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From The LS600h's Cockpit

2013 Lexus LS600h L: Plenty of Tech, but Short on Value
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Sit down in the driver’s seat and you’re treated to a smartly laid-out interior boasting excellent ergonomics. Lexus offers various trim options on the LS600h L, from ash burl to walnut wood. Our test vehicle came with bamboo, though. As much as I like the material for its sustainability, it doesn't look particularly elegant in a high-end car, and ends up coming across cheap. Then again, since the LS600h L is a hybrid, it makes a little more sense to highlight the eco motif.

The 16-way adjustable driver’s seat is both comfortable and plush. Front seat passengers are limited to 12-way adjustments, though at least they still get lumbar support. Both seats are heated and ventilated. I didn't use the seat coolers because it was still too chilly outside during my week with the car; however, the warmers worked well. They just don't toast your rear like Audi's (this sounds like a good thing, but sometimes, when it's cold out, you really want to crank the seat heat).

Wrap your hands around the steering wheel and you’re treated to leather and bamboo. The leather portions are heated for an extra bit of luxurious comfort on cold winter days.

Lexus doesn’t get too crazy with the LS600h L gauge cluster. When the car is in Sport or Sport+ mode, the left gauge functions as a tachometer. In Normal and Eco, it displays the power delivery status of Lexus' hybrid system. If you prefer one or the other, you can have the gauge always operate as a tachometer or an eco indicator, too. There is a small screen sandwiched between the left and right gauges that serves as a fancy trip meter. Regrettably, it doesn't show navigation directions.

Usually we’d complain about a lack of integration between the navigation software and gauge cluster. Lexus has a compelling explanation, though. Mounted high and center in the dashboard is a massive 12.3-inch LCD display for the company's infotainment system. It's the same type of display that Cadillac, Jaguar, Range Rover, and Hyundai employ. The display is recessed into the dash with an overhanging lip to minimize glare. You'll have no trouble seeing it from the driver's seat and, surprisingly, you can glance over at it faster than looking down into the gauge cluster.

Below the infotainment display is an analog clock with white markings on a silver background. It’s classy, to be sure. But Lexus lamentably leans on that clock as its sole timepiece, eliminating a digital readout in the gauge cluster or LCD screen. That's one of my pet peeves in luxury-oriented cars. I get it; analog clocks look nice. But they can't be read as quickly. It's ironic to me that we're subject to in-motion navigation lockouts to combat distracted driving, and yet automakers force us to tell the time on analog clocks.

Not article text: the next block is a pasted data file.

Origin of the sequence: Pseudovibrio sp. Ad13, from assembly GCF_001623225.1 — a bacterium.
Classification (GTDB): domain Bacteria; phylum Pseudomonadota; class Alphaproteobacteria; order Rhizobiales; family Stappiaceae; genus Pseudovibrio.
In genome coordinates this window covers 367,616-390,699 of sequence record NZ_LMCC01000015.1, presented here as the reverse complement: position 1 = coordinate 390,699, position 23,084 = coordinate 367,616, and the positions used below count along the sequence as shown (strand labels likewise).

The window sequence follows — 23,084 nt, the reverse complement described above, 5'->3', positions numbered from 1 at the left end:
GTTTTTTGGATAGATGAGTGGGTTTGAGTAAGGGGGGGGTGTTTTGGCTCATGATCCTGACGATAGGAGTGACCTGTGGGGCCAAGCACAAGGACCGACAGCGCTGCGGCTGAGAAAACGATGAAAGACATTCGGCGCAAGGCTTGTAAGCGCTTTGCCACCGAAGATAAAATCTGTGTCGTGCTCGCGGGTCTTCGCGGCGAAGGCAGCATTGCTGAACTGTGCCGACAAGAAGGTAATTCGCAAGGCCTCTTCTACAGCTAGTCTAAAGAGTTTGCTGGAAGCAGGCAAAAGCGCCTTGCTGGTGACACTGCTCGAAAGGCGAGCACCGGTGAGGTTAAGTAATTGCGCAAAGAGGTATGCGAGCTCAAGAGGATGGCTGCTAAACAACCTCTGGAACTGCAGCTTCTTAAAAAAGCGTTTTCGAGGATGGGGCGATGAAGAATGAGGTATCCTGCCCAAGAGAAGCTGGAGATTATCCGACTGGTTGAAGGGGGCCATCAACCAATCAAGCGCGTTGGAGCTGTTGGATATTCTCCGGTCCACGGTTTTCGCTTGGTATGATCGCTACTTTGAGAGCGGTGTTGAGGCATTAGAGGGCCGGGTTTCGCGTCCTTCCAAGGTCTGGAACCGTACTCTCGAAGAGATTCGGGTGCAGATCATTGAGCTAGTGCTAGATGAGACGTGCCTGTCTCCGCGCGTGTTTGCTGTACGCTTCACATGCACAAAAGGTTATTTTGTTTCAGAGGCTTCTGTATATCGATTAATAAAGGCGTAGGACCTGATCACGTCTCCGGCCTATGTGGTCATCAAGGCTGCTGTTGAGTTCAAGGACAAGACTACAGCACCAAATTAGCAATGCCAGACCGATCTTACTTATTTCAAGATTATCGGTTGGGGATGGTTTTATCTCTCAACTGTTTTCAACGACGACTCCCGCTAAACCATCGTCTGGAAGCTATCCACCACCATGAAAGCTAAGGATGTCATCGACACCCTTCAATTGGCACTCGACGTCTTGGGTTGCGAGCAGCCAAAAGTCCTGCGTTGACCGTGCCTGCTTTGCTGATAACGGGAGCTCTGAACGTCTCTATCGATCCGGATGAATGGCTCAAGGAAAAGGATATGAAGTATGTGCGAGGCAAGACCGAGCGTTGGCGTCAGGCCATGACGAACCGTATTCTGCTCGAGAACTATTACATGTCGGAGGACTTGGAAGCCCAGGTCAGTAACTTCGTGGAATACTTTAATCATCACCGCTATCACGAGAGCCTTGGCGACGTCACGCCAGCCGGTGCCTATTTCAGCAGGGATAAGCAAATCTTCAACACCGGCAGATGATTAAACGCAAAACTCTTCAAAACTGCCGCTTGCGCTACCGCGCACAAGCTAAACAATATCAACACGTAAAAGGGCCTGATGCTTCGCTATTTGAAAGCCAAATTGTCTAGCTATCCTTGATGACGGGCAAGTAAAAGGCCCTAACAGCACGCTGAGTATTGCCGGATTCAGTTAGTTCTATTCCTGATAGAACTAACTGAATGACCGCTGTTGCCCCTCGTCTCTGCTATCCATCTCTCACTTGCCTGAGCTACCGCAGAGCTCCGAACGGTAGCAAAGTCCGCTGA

The star of Lexus' navigation system is the mouse-like control interface to the right of the shifter, dubbed Remote Touch. Lexus sculpts its controller with excellent ergonomics. It’s comfortable to use as your elbow sits on the armrest. Remote Touch works like a mouse; you move a cursor on-screen with it. Since the infotainment display is split into two sections (two-thirds corresponds to the function at hand and one-third is dedicated to primary operations like climate, radio, and fuel economy), the mouse only moves freely in the section you're using.

If you want to access the smaller area of the screen, give the mouse an extra nudge. This mechanism prevents you from accidentally switching the function in focus. It's different from what we've seen out of Germany, but still quite effective. If you use a mouse all day, you'll get the hang of it quickly.

In fact, the controller is also a mouse-like button that clicks to select menu items. It's complemented by four buttons for menu, scroll up/down, and direct access to the map/repeat the voice command. My only complaint about Remote Touch is the lack of a back button. The menu button takes you to the home screen and the scroll button makes cycling through lists quick, but navigating to a previous menu requires that you mouse over to the back button on-screen and click it.

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  • 0 Hide
    blackmagnum , July 18, 2014 2:37 AM
    It doesn't look stately and serious like the LS400 of old. Have they hired a new designer?
  • 1 Hide
    cyb34 , July 18, 2014 3:30 AM
    This car, on the outside, looks like your average Mazda or Honda. So -1 there.
    I'm sorry for Lexus for Mercedes is years ahead with its new S class.

    This LS600 does not look premium enough and the inside is closer to an Audi A6.
  • 0 Hide
    tuanies , July 18, 2014 5:29 AM
    Quote:
    It doesn't look stately and serious like the LS400 of old. Have they hired a new designer?


    I'd assume so since the LS400 was a Toyota Celsior and badge engineered with premium only content for the US whereas the LS600h L and LS460 was designed solely to be a Lexus from the get go with its own styling.

    Quote:
    This car, on the outside, looks like your average Mazda or Honda. So -1 there.
    I'm sorry for Lexus for Mercedes is years ahead with its new S class.

    This LS600 does not look premium enough and the inside is closer to an Audi A6.


    Yea, the Mercedes S class is stunning inside and out. The Lexus looks bland and when you step inside, it doesn't give the same wow factor. Sure its functional, but its not what I'd expect from a luxury vehicle.
  • 0 Hide
    edlivian , July 18, 2014 7:33 AM
    if I had 100+k to spend on a luxury sedan car, i would never get this car, it would either be a A8/A7, S550 or 760i.

    And its not because I dont like Japanese cars, I used to have an Acura RL, but they too have dropped the ball. Their design looks bland, they drive is similar to mid class series high end cars, if you want high end you do not think Lexus anymore.
  • 2 Hide
    iknowhowtofixit , July 18, 2014 9:01 AM
    These expensive luxury hybrids offer little in compensation for the extremely high price. Unless you are like Harvey Specter from suits, most people drive themselves and could care less about reclining rear seats. There are so many better, less expensive, better performing options than this. Not to mention, you could always install an aftermarket infotainment system that would likely function more intuitively than the factory unit.

    Honestly, there is too much segmentation in the automotive market with regard to infotainment. The controls and look of these system seem dated, even when brand new. Plus, who on Earth needs composite plugs for an infotainment system?! It is 2014!
  • 0 Hide
    edlivian , July 18, 2014 9:06 AM
    Quote:
    who on Earth needs composite plugs for an infotainment system?! It is 2014!


    you are right, that is completely absurb, I think I threw all my composite cables away, its either HDMI or Displayport
  • 1 Hide
    2Be_or_Not2Be , July 18, 2014 9:41 AM